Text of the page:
* Tribute to Grape Growers.

Winegrape growing is a significant component of Monterey County’s agriculture industry and has experienced tremendous growth in the last few decades. That growth can be attributed to the dedication and hard work of numerous local farmers and ranchers, many of whom have been part of the fabric of California agriculture for generations. Honoring the grape grower on this mural speaks to the important role they play not only in the wine industry, but to the local economy and community as well.

* A Toast to Monterey Wine Country.

That there are more than 35 tasting rooms in Monterey Wine Country clearly indicates the importance of the tasting room experience. Nowhere has this been more apparent than among the youngest generation of wine enthusiasts, whose interest lies in the social experience of tasting and learning about wine. Lauren and John, a young couple depicted in this mural set in a tasting room, are raising a toast to the wines that come from Monterey County’s emerging wine region.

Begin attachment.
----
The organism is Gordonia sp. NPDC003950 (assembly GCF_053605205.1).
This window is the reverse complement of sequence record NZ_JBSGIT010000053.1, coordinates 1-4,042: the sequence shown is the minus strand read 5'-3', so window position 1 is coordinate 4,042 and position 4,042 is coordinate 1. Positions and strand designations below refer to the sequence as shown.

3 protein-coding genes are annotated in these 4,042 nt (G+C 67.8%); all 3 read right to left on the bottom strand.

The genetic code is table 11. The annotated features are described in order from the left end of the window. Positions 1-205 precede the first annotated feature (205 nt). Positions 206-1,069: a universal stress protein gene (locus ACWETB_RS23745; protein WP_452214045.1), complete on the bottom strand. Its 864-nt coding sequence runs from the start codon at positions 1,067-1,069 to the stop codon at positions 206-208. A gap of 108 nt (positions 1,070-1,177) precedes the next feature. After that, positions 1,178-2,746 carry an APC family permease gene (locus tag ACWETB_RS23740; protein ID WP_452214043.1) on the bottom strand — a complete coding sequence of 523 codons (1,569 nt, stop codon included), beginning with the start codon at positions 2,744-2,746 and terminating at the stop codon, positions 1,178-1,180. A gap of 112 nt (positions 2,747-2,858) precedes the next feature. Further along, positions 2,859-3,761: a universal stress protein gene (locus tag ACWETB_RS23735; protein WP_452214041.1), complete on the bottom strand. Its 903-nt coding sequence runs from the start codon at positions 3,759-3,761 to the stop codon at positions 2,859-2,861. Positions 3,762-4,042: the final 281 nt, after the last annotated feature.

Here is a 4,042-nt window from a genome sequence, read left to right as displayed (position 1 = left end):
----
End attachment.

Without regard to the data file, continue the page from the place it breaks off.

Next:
* Silhouettes.

Another depiction of wine’s appeal to the Millennial Generation, this more modern mural shows a silhouetted social scene of friends partaking in the pleasures of good wine and good company.

* In the Vineyard.

This mural captures the beauty of the vineyards, the rolling hills, and the incoming fog coming over the vineyards in the Santa Lucia Highlands AVA of Monterey County. The so-called “Thermal Rainbow,” which references the viticulture impact of the 40-degree temperature swing from north to south on a summer day, dictates the proper varietal planting choices for each sub-appellation. Varietals in this mural are reflective of the cool climate region in the Santa Lucia Highlands area – Chardonnay and Pinot Noir – which also are the two largest varietal plantings in Monterey County.

Posted in Our Wine Travel Log